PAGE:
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On prime-time TV, a return to romance

Love, love/hate, bromance and other romantic entanglements are finding a home on the small screen. 'Perfect Couples,' 'Traffic Light' and 'Mad Love' are among the offerings.

February 28, 2011|By T. L. Stanley, Special to the Los Angeles Times
  • Kyle Bornheimer, left, David Walton and Christine Woods star in "Perfect Couples."
Kyle Bornheimer, left, David Walton and Christine Woods star in "Perfect… (Paul Drinkwater, NBC )

There will be no references to sugar daddies or the old ball and chain, no husband will call his wife a battle-ax and not a single woman will pummel her significant other, cartoon-style, with a rolling pin.

Instead, the wave of romantic comedies coming to TV this spring will offer up men who read relationship self-help books and never forget an anniversary, women who hog the bed and compete like demons, and couples who talk ceaselessly about meeting each others' needs.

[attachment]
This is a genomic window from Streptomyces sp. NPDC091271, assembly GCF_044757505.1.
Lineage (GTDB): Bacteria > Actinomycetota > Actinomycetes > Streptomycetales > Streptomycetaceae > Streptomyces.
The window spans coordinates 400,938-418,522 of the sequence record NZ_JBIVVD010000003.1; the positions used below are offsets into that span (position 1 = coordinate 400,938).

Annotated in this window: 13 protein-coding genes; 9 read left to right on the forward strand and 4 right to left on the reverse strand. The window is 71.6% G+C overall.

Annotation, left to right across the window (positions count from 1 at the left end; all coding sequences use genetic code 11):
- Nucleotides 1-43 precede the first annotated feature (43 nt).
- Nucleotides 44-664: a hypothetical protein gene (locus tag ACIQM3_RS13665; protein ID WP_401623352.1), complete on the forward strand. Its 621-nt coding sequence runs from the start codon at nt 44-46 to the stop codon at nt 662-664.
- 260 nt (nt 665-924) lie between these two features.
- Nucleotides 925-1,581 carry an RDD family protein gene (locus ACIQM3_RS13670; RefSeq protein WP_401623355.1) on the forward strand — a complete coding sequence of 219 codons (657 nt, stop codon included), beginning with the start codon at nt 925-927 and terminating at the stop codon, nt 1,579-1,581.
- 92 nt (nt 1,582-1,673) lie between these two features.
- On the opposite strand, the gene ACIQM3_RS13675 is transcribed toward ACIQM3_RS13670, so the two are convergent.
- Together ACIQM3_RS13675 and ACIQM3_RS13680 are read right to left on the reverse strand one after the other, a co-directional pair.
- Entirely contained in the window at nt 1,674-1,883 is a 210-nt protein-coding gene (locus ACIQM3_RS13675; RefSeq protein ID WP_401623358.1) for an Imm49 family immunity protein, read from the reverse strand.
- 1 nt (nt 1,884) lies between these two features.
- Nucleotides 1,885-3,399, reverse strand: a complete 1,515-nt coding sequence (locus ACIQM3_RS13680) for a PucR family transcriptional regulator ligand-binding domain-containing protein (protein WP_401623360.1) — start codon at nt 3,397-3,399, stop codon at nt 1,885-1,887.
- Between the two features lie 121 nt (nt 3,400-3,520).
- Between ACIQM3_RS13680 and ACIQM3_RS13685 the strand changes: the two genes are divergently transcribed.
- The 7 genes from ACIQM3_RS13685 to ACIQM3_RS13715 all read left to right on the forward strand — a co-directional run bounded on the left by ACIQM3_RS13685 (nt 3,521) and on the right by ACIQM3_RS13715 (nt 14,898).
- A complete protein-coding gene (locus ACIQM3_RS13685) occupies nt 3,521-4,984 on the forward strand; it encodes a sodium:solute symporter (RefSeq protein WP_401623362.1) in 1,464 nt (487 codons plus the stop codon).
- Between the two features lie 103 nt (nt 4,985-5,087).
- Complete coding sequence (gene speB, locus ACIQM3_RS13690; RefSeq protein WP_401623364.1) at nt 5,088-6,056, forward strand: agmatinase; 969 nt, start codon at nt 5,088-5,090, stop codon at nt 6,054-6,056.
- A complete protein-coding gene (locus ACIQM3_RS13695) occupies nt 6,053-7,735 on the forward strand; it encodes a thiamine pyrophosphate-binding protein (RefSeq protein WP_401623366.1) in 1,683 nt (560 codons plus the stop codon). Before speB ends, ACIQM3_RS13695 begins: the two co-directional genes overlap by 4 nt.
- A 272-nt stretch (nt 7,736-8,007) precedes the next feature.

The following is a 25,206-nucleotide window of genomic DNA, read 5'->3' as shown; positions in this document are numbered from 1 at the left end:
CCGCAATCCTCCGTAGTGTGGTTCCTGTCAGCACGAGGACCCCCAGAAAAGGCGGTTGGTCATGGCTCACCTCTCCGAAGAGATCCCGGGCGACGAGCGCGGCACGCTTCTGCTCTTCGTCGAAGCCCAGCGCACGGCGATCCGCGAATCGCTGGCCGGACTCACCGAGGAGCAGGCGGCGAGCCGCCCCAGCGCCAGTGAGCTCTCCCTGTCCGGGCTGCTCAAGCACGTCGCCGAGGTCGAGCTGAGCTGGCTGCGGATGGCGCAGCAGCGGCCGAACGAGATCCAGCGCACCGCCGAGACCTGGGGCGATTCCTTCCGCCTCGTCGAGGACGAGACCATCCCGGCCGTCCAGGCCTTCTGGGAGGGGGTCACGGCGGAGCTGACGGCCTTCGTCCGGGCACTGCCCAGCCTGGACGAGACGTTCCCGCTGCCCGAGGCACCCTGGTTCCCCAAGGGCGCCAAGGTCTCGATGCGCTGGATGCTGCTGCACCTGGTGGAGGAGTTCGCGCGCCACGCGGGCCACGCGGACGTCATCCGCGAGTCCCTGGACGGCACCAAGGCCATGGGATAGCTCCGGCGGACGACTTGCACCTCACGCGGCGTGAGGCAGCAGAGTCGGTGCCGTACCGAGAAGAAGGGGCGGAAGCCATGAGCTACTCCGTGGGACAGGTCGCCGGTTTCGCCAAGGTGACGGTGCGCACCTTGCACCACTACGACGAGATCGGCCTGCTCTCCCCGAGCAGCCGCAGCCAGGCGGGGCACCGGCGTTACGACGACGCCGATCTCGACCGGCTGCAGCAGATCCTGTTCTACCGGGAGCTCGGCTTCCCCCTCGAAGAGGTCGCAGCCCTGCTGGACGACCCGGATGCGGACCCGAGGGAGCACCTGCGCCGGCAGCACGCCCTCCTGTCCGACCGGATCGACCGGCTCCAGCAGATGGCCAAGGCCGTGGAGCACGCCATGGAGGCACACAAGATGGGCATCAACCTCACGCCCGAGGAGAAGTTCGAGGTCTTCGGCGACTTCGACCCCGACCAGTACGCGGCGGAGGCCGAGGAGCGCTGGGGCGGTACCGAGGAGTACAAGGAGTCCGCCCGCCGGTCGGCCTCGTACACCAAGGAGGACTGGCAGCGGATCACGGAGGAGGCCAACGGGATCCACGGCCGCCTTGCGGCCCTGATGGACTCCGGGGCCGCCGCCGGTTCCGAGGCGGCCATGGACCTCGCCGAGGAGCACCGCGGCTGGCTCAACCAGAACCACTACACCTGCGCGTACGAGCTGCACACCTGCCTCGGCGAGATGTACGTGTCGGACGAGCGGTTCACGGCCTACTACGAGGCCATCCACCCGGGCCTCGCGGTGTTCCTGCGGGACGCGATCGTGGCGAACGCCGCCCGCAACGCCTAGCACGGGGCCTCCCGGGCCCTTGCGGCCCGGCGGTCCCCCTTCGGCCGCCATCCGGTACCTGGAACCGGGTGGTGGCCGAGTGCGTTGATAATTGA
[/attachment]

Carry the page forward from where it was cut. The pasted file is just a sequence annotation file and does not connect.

Sound more like real life? Or less? That will be for audiences to decide as the small screen sprouts love, love/hate, bromance and other coupling configurations at nearly every turn. The rollout has already started: "Perfect Couples," about three couples whose relationships vary wildly from sedate to salacious, joined a new NBC all-comedy lineup in January, while Fox's "Traffic Light" and CBS' "Mad Love" premiered earlier this month, and ABC's "Happy Endings" begins airing April 13.

But wait, there's more. At a time when it's tough to make this genre work, even in big-budget feature films (star-studded "How Do You Know" flopped at the holidays, as did a few much-hyped Katherine Heigl flicks last year), the small screen has rom-coms on deck that include anthology series "Love Bites," created by "Sex and the City" alum Cindy Chupack; and "Friends With Benefits," from lauded filmmaker and TV vet Brian Grazer, both awaiting spots on NBC's schedule. And even a former rom-com king, "Mad About You" costar Paul Reiser, may return to TV with a sitcom he's writing for NBC about his own married life.